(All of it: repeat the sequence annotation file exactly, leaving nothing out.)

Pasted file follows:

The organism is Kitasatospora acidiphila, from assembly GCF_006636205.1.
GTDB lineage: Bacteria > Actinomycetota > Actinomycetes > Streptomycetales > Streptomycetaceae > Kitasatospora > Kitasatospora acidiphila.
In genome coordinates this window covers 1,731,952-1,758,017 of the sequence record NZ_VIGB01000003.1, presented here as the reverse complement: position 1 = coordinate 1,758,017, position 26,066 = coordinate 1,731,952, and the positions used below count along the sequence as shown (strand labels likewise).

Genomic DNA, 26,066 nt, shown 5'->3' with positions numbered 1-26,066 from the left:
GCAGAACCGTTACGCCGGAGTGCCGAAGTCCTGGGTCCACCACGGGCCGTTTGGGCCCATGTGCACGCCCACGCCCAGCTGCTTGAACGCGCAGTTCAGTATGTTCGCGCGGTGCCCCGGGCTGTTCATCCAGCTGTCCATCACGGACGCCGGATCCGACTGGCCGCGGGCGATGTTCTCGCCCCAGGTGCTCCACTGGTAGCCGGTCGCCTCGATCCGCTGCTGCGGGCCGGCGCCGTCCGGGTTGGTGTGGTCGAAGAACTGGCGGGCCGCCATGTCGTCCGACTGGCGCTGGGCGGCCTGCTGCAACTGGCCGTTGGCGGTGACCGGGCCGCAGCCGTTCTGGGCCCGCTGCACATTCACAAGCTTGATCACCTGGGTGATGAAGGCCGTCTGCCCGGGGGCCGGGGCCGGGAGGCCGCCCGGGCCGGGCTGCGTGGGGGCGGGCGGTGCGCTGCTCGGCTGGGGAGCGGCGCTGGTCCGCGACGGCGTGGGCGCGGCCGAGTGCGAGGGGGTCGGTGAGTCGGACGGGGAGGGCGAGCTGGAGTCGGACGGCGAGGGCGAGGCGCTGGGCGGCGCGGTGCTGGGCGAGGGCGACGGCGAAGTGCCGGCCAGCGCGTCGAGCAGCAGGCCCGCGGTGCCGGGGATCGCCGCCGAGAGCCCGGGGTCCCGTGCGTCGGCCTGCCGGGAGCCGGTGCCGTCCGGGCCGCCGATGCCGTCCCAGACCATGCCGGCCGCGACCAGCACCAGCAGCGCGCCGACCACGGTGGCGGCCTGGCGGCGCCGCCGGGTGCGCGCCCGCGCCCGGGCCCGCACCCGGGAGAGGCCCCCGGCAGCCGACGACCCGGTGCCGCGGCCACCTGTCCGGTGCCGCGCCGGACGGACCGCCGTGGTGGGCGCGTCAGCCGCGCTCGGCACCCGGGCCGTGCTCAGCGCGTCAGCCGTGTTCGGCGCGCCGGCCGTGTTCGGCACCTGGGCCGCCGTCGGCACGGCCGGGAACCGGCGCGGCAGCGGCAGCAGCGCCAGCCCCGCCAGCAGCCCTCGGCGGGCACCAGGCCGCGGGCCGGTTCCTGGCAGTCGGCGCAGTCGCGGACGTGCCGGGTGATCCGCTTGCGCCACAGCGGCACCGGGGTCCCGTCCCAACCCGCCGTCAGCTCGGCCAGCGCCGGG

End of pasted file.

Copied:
The organism is Kitasatospora acidiphila, from assembly GCF_006636205.1.
GTDB lineage: Bacteria > Actinomycetota > Actinomycetes > Streptomycetales > Streptomycetaceae > Kitasatospora > Kitasatospora acidiphila.
In genome coordinates this window covers 1,731,952-1,758,017 of the sequence record NZ_VIGB01000003.1, presented here as the reverse complement: position 1 = coordinate 1,758,017, position 26,066 = coordinate 1,731,952, and the positions used below count along the sequence as shown (strand labels likewise).

Genomic DNA, 26,066 nt, shown 5'->3' with positions numbered 1-26,066 from the left:
GCAGAACCGTTACGCCGGAGTGCCGAAGTCCTGGGTCCACCACGGGCCGTTTGGGCCCATGTGCACGCCCACGCCCAGCTGCTTGAACGCGCAGTTCAGTATGTTCGCGCGGTGCCCCGGGCTGTTCATCCAGCTGTCCATCACGGACGCCGGATCCGACTGGCCGCGGGCGATGTTCTCGCCCCAGGTGCTCCACTGGTAGCCGGTCGCCTCGATCCGCTGCTGCGGGCCGGCGCCGTCCGGGTTGGTGTGGTCGAAGAACTGGCGGGCCGCCATGTCGTCCGACTGGCGCTGGGCGGCCTGCTGCAACTGGCCGTTGGCGGTGACCGGGCCGCAGCCGTTCTGGGCCCGCTGCACATTCACAAGCTTGATCACCTGGGTGATGAAGGCCGTCTGCCCGGGGGCCGGGGCCGGGAGGCCGCCCGGGCCGGGCTGCGTGGGGGCGGGCGGTGCGCTGCTCGGCTGGGGAGCGGCGCTGGTCCGCGACGGCGTGGGCGCGGCCGAGTGCGAGGGGGTCGGTGAGTCGGACGGGGAGGGCGAGCTGGAGTCGGACGGCGAGGGCGAGGCGCTGGGCGGCGCGGTGCTGGGCGAGGGCGACGGCGAAGTGCCGGCCAGCGCGTCGAGCAGCAGGCCCGCGGTGCCGGGGATCGCCGCCGAGAGCCCGGGGTCCCGTGCGTCGGCCTGCCGGGAGCCGGTGCCGTCCGGGCCGCCGATGCCGTCCCAGACCATGCCGGCCGCGACCAGCACCAGCAGCGCGCCGACCACGGTGGCGGCCTGGCGGCGCCGCCGGGTGCGCGCCCGCGCCCGGGCCCGCACCCGGGAGAGGCCCCCGGCAGCCGACGACCCGGTGCCGCGGCCACCTGTCCGGTGCCGCGCCGGACGGACCGCCGTGGTGGGCGCGTCAGCCGCGCTCGGCACCCGGGCCGTGCTCAGCGCGTCAGCCGTGTTCGGCGCGCCGGCCGTGTTCGGCACCTGGGCCGCCGTCGGCACGGCCGGGAACCGGCGCGGCAGCGGCAGCAGCGCCAGCCCCGCCAGCAGCCCTCGGCGGGCACCAGGCCGCGGGCCGGTTCCTGGCAGTCGGCGCAGTCGCGGACGTGCCGGGTGATCCGCTTGCGCCACAGCGGCACCGGGGTCCCGTCCCAACCCGCCGTCAGCTCGGCCAGCGCCGGG